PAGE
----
September 10, 2002
Dead Horses and Public Policy
The tribal wisdom of the Dakota Indians, passed on from generation to generation, says that when you discover that you are riding a dead horse, the best strategy is to dismount.
In modern education and government, however, a whole range of far more advanced strategies are often employed, such as:
- Buying a stronger whip.
- Changing riders.
- Threatening the horse with termination.
- Appointing a committee to study the horse.
- Arranging to visit other countries to see how others ride dead horses.
- Lowering the standards so that dead horses can be included.
- Re-classifying the dead horse as "living, impaired".
- Hiring outside contractors to ride the dead horse.
- Harnessing several dead horses together to increase the speed.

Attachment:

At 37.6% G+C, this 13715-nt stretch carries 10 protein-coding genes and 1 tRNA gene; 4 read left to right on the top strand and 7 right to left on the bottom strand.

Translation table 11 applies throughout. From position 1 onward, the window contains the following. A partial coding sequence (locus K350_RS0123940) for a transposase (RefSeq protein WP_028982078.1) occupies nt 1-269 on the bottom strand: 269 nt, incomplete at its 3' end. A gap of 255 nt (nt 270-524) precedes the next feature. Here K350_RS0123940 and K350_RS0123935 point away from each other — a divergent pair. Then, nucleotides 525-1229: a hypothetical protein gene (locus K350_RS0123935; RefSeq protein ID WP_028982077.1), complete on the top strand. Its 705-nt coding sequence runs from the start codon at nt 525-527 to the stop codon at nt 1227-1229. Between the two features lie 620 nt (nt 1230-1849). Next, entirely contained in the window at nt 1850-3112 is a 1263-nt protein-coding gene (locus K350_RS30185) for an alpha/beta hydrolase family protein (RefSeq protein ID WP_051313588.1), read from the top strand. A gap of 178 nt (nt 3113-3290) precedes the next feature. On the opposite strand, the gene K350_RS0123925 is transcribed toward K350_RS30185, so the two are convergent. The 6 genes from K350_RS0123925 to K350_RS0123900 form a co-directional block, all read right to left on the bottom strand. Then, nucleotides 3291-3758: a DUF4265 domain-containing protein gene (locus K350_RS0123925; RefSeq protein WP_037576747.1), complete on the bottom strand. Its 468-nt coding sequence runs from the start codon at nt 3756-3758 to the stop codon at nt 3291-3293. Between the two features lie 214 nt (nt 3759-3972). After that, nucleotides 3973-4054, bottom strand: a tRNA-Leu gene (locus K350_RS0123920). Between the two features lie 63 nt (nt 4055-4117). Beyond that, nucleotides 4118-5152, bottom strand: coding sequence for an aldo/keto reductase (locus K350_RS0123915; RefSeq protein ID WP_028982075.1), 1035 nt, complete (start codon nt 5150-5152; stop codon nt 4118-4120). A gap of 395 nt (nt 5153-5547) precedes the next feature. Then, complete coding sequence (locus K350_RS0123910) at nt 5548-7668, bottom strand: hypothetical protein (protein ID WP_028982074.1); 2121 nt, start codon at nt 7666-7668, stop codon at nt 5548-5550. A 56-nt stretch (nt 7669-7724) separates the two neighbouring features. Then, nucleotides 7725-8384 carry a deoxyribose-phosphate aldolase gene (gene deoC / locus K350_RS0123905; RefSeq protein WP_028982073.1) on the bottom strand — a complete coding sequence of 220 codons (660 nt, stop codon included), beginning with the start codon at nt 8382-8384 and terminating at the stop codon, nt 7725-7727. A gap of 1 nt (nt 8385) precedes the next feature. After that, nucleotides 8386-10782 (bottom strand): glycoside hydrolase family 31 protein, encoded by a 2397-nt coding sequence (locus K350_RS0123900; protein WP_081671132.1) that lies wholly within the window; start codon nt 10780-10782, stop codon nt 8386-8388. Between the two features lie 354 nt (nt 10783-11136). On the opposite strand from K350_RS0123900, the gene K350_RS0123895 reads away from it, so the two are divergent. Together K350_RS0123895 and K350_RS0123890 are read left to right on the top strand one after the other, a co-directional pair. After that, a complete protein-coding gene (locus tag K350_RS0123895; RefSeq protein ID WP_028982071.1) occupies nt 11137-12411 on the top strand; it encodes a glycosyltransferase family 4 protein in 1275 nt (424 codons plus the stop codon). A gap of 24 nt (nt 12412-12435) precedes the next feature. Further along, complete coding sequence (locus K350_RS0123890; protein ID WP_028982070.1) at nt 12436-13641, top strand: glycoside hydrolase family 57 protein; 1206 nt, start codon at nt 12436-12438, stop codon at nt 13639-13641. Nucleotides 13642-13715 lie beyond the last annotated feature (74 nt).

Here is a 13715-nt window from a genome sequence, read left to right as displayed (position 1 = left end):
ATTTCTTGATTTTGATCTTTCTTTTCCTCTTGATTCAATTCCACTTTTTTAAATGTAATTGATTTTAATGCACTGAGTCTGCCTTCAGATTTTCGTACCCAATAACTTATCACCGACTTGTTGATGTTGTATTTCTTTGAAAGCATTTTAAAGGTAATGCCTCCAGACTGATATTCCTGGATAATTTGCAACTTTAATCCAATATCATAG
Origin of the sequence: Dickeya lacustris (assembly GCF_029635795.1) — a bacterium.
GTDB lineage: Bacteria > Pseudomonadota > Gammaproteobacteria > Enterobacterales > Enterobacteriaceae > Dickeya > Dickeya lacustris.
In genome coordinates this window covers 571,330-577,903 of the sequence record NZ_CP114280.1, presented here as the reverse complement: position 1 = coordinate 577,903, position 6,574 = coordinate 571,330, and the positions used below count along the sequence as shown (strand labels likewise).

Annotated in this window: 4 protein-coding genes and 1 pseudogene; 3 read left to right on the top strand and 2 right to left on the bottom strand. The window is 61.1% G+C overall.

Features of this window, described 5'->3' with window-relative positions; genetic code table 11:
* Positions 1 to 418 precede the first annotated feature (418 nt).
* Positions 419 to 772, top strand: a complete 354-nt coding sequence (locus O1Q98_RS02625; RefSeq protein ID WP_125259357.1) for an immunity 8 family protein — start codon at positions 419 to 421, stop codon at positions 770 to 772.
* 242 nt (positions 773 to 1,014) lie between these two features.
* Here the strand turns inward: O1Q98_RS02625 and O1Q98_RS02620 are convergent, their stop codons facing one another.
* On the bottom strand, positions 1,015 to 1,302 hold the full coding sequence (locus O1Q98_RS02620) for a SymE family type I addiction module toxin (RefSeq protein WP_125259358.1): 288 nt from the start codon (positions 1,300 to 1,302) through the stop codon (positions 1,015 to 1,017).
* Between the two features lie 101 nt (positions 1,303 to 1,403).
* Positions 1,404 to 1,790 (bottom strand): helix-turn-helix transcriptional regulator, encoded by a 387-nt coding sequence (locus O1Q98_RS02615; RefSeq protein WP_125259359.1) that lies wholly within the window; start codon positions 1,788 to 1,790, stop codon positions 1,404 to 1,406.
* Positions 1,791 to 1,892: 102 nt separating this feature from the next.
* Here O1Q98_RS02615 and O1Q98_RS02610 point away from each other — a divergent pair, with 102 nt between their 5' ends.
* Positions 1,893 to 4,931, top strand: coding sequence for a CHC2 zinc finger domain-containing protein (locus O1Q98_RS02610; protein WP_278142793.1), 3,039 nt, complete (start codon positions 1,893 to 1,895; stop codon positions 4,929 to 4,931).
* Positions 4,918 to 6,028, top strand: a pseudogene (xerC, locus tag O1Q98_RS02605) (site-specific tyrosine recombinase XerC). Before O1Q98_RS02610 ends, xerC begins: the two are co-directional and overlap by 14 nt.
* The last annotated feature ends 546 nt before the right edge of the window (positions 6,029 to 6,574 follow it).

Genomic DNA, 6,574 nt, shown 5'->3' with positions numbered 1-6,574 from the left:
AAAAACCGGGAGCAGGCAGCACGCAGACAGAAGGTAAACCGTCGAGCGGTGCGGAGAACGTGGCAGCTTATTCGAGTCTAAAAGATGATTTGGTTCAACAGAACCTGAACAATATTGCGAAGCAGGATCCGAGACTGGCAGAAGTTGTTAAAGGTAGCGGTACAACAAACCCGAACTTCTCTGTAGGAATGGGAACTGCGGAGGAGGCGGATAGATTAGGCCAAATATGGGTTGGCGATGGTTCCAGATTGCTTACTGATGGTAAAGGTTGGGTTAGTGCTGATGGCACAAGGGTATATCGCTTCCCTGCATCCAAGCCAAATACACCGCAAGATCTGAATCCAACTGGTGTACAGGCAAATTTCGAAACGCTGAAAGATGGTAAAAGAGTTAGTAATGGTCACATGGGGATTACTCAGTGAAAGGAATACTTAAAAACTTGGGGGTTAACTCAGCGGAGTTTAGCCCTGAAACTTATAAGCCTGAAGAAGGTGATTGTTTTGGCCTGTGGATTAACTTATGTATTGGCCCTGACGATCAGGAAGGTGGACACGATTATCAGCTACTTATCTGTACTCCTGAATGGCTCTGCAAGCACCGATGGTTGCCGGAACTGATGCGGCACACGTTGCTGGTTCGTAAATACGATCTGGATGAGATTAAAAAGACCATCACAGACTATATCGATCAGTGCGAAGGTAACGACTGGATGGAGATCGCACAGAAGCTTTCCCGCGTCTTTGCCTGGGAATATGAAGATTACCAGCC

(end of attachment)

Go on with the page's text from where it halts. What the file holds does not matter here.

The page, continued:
- Providing additional funding and/or training to increase the dead horse's performance.
- Doing a productivity study to see if lighter riders would improve the dead horse's performance.
- Declaring that as the dead horse does not have to be fed, it is less costly, carries lower overhead, and therefore contributes substantially more to the bottom line of the economy than do some other horses.
- Re-writing the expected performance requirements for all horses.
- Promoting the dead horse to a supervisory position.
The Frontier Centre for Public Policy
is an independent public policy think tank whose mission is "to broaden the debate on our future through public policy research and education and to explore positive changes within our public institutions that support economic growth and opportunity."